The silver salt of an organic acid used for the photothermographic material of the present invention is a reducible silver source, and silver salts of an organic acid or heteroorganic acid containing a reducible silver ion source, particularly long-chain (10-30, preferably 15-25 carbon atoms) aliphatic carboxylic acids, are preferred. Organic or inorganic silver salt complexes having a total ligand stability constant of 4.0-10.0 with respect to silver ion are also useful. Preferred examples of silver salts are described in Research Disclosure (henceforth abbreviated as “RD”) Nos. 17029 and 29963 and include the followings: salts of organic acids (e.g., salts of gallic acid, oxalic acid, behenic acid, arachidic acid, stearic acid, palmitic acid, lauric acid); silver salts of carboxyalkylthioureas (e.g., 1-(3-carboxypropyl)thiourea, 1-(3-carboxypropyl)-3,3-dimethylthiourea etc.); silver complexes of polymerization product of aldehydes (e.g., formaldehyde, acetaldehyde, butylaldehyde) with hydroxy-substituted aromatic carboxylic acid; hydroxy-substituted acids (e.g., salicylic acid, benzoic acid, 3,5-dihydroxybenzoic acid, 5,5-thiodisalicylic acid); silver salts or complexes of thioenes (e.g., 3-(2-carboxyethyl)-4-hydroxymethyl-4-thiazoline-2-thione, 3-carboxymethyl-4-thiazoline-2-thione); silver complexes or salts of nitrogenic acid selected from the group consisting of imidazole, pyrazole, urazole, 1,2,4-thiazole, 1H-tetrazole, 3-amino-5-benzylthio-1,2,4-triazole and benzotriazole; silver salts of saccharin, 5-chlorosalicylaldoxim etc.; and silver salts of mercaptides. Preferred silver sources are silver behenate, silver arachidate and/or silver stearate.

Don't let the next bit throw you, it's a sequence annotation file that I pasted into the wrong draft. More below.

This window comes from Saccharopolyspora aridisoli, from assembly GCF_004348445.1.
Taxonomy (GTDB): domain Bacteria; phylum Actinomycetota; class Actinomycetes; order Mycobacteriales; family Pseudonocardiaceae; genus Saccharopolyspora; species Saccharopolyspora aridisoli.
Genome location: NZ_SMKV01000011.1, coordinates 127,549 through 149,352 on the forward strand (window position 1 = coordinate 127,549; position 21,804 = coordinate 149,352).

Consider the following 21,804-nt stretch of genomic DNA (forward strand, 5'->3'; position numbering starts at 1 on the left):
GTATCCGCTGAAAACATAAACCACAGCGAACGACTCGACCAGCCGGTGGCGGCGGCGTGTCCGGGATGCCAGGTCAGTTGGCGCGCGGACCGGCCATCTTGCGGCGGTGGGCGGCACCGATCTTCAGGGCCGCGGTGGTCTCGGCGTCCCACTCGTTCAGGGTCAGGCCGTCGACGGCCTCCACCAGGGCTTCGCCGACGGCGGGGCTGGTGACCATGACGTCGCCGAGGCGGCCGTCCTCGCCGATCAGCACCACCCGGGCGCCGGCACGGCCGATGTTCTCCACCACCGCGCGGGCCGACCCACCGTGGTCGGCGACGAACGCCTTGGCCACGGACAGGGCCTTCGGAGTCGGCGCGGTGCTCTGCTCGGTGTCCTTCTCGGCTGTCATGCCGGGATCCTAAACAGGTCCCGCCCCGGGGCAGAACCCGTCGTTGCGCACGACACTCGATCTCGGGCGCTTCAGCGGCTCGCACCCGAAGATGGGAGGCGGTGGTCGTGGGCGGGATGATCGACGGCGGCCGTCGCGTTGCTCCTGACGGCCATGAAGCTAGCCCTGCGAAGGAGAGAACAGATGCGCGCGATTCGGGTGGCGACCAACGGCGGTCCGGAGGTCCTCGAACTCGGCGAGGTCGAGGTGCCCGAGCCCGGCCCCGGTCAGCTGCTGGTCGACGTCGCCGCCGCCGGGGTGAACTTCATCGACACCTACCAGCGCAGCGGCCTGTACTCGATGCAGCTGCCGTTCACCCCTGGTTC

The silver salt of an organic acid can be obtained by mixing a water-soluble silver compound with a compound that form a complex with silver, and the forward mixing method, reverse mixing method, simultaneous mixing method and controlled double jet method as disclosed in JP-A-9-127643 and so forth are preferably used. For example, an aliphatic acid can be added with an alkali metal salt (e.g., sodium hydroxide, potassium hydroxide etc.) to produce an aliphatic acid alkali metal salt soap (e.g., sodium behenate, sodium arachidate etc.) and then the soap and silver nitrate or the like can be added by the controlled double jet method to prepare crystals of silver salt of an aliphatic acid. At that time, silver halide grains may be mixed.